What Are the Senses, Really? (Conclusion)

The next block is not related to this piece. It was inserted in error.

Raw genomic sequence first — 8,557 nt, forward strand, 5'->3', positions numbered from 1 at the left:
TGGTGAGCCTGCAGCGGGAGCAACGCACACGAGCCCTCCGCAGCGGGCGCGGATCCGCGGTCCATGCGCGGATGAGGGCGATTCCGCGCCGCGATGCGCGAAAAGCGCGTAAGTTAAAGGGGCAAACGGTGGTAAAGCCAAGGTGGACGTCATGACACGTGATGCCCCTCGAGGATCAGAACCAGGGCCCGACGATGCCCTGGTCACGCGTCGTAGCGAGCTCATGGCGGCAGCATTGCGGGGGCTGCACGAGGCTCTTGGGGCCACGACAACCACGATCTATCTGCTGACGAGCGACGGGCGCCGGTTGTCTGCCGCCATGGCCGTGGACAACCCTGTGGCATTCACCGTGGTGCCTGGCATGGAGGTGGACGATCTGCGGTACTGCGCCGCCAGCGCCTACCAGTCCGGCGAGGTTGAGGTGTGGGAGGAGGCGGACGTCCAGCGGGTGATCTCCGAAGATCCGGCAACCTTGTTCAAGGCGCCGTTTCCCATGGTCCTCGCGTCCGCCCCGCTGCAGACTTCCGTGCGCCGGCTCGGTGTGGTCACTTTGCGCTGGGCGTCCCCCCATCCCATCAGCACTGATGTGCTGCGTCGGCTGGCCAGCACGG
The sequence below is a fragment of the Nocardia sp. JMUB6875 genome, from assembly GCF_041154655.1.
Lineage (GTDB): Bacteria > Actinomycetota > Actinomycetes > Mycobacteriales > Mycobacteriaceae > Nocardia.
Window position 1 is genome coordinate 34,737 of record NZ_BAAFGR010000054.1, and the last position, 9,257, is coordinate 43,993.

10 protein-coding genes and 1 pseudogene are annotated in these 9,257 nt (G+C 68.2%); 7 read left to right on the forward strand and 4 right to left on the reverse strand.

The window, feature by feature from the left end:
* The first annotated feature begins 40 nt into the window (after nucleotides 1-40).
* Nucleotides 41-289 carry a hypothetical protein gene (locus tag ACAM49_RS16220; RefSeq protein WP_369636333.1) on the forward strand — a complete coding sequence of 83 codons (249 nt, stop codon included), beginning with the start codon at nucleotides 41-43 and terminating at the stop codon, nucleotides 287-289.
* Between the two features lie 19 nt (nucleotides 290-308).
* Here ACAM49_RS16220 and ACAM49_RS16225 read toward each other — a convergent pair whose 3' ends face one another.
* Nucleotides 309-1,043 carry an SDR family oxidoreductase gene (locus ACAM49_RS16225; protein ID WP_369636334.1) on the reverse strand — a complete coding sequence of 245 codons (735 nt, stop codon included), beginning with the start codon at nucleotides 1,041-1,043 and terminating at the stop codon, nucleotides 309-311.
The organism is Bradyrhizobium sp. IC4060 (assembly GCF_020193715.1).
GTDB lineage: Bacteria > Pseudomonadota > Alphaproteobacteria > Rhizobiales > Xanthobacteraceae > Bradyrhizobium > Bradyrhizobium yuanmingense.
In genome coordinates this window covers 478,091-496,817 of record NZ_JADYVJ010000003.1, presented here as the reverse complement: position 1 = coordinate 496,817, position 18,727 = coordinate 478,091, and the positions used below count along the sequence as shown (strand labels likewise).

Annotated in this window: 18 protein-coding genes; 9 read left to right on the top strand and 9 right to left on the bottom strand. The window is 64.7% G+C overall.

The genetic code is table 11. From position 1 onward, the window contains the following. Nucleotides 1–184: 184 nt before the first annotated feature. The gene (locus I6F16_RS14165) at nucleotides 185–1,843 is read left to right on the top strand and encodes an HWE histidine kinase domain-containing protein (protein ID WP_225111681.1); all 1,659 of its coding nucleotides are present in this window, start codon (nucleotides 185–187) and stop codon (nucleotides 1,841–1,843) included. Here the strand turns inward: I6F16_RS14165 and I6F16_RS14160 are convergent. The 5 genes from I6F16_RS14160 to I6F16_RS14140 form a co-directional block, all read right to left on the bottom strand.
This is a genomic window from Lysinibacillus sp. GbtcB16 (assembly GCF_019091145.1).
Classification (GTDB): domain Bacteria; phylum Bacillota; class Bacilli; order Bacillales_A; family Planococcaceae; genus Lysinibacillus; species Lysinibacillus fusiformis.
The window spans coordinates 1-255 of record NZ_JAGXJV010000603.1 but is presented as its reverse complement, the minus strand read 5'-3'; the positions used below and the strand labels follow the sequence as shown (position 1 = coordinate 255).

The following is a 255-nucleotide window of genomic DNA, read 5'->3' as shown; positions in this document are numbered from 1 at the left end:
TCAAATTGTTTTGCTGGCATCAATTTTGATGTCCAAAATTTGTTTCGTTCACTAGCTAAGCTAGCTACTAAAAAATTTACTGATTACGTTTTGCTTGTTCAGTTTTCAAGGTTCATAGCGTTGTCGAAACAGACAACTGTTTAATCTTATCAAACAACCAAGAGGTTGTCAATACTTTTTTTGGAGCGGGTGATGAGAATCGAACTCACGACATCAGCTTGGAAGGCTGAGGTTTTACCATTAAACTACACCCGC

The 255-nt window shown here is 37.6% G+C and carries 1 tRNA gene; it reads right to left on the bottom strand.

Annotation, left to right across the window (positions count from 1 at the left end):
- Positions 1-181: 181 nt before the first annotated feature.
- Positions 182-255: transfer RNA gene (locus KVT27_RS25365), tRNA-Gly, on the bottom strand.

I have found that practicing advanced awareness techniques leads to certain emergent patterns with profound consequences on my view of things. Nearly all of these techniques have certain common features. They open me up, open me out, cause me to become interdigitated with my surroundings. I extend into the elements of the landscape, and they into me. A central paradox of advanced awareness is that the techniques succeed to the extent that the ego disappears. What fills the gap, communicating beautifully with the little of me that is left, is something I call “The Enraptured Witness.” This experience can happen spontaneously. Once I stood and watched as hundreds of sandhill cranes flew into a field after a foraging trip, at the Jasper-Pulaski state wildlife area in northern Indiana. The sky was filled with cranes, and the sound of their massed calls was so loud and amazing that, with no conscious effort, my ego diminished to the point where only a wonderfully witnessing part of my self remained. I don’t accept this consequence at face value simply because it is a far out idea. In the real, physical, nuts and bolts world, the more I lose ego, the more I perceive, the more animals I see, the more significant details I notice, and the more bliss I feel. The ego, through its sensory filters and concepts, blocks me from complete awareness. (I should add, though, that when I am in the field gathering data in a focused scientific inquiry, I cannot simultaneously get into full awareness. Science is too concept dependent. I have to decide whether a given outing is for science, or for awareness, which I regard as spiritual inquiry. I don’t know if this inability is a necessary result of the way we are put together, or a personal limitation).